Contact  |  Chinese  |  CAS
 Home  About RADI People Research News Cooperation Education Resources Data Services
Location:Home > Research > Research Progress
How Xiuyan Impact Crater was Formed, Study Shows
 Date: 2013-10-09  Page Views:

Scientists from the Institute of Remote Sensing and Digital Earth (RADI) have recently published a paper that studied the cratering process and morphological features of the Xiuyan impact crater by using crater impact morphological theory and mathematical modeling, combined with remote sensing imagery, digital elevation model (DEM) , crater drilling and field work data.

The Xiuyan impact crater is a well-preserved bowl-shaped crater, located in the north of Liaodong Peninsula of Northeast China. It is the first confirmed meteorite impact crater in China, listed in the Earth Impact Database in 2010.

Using simple crater impact model, RADI scientists made morphological analysis of the diameter of the transient crater and the final crater. Based on the diameter of the final crater and the thickness of breccia, then, scientists estimated that the area Xiuyan crater was likely hit formed by a meteorite roughly 55 m in diameter for iron and 115 m for stony.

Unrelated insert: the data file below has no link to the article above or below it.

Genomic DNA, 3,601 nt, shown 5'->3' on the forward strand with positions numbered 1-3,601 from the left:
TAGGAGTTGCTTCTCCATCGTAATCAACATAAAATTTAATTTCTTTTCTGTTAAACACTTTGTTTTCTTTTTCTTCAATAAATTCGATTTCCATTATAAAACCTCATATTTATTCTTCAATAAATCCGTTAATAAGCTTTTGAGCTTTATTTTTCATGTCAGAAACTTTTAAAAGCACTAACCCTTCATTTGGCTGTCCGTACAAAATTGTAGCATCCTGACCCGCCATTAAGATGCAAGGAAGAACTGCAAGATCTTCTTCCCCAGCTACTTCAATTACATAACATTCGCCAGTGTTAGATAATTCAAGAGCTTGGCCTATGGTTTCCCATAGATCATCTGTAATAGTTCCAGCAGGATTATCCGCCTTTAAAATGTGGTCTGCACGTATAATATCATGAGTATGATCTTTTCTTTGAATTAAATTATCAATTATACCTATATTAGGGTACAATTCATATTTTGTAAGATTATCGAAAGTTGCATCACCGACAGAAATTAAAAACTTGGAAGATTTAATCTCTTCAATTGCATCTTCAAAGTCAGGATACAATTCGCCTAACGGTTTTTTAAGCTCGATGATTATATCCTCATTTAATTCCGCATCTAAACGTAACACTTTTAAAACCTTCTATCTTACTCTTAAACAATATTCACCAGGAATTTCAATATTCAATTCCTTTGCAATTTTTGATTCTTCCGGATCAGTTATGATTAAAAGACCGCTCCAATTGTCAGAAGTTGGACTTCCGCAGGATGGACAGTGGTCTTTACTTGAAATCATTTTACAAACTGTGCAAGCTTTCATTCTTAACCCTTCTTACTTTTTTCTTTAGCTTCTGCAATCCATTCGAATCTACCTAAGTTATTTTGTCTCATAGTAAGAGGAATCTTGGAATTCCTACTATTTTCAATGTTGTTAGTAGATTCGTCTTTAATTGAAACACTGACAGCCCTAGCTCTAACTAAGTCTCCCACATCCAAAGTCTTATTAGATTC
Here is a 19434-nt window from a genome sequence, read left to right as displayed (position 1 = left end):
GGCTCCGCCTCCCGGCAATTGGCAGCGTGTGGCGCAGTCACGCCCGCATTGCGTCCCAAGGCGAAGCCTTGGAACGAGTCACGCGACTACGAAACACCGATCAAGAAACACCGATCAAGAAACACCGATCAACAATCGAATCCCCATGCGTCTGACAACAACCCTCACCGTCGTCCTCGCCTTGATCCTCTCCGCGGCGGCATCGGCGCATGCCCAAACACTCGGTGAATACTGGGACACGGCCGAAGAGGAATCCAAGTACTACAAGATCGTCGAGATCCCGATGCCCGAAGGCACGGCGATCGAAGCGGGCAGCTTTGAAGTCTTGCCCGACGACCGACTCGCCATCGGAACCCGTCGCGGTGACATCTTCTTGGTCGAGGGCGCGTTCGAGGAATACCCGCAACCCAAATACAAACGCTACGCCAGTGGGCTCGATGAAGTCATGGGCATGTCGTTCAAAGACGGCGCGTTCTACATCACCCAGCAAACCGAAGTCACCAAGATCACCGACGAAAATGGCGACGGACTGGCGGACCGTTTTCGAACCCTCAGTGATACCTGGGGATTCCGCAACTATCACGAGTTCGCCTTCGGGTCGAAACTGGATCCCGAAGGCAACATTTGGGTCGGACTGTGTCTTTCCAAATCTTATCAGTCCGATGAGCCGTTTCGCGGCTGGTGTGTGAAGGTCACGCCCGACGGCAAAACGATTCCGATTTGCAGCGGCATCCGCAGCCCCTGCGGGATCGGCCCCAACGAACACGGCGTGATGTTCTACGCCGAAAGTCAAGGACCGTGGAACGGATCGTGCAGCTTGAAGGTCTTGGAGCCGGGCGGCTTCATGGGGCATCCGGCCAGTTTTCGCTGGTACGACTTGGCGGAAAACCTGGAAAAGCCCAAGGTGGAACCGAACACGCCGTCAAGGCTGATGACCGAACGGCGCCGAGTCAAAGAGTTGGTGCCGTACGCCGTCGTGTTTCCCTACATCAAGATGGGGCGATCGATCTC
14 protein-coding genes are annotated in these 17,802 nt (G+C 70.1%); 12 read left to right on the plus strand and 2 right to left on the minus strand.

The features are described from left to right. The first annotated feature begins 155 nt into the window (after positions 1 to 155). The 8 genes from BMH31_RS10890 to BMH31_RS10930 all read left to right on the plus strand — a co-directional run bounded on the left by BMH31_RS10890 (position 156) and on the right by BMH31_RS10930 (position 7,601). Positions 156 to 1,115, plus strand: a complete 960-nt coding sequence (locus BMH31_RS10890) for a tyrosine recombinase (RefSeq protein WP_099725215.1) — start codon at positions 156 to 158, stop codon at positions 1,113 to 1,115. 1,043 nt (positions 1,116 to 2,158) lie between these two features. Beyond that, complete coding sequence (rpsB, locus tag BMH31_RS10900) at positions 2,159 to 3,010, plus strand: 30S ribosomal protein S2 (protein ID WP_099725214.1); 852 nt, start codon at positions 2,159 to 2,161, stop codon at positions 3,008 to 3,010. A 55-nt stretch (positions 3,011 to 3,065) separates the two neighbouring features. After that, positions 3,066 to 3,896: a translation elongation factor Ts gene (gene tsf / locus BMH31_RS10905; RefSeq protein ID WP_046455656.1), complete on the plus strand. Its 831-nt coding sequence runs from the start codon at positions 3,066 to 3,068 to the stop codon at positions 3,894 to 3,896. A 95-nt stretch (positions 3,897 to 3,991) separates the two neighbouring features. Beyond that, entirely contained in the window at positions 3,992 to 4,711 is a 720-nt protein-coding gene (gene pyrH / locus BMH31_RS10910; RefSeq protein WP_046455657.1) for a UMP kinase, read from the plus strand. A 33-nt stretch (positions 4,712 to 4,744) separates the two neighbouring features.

Scientist also utilized DEM data to study the topographic features in the study area. The depth / diameter relationship indicates that the crater belongs to simple crater type and the Circularity index (CI) show evidence of erosion and degradation after its formation.

Based on interpretations of Spot 5 image, scientists drew a distribution map of impact fractures inside Xiuyan crater, which displays the distribution pattern of radial fractures, and the evolution of radial fracture-controlled drainage inside the crater.

The study of Xiuyan crater is expected to shed light on future research of the regional paleo-climate, paleo-environment, and even digenesis and mineralization.

This study has been published on SCIENCE CHINA Earth Sciences (in English), 2013, No.10.




[ Top ]  
Copyright © 2013 by the Institute of Remote Sensing and Digital Earth
No.9 Dengzhuang South Road, Haidian District, Beijing 100094, China Tel:86-10-82178008 Fax:86-10-82178009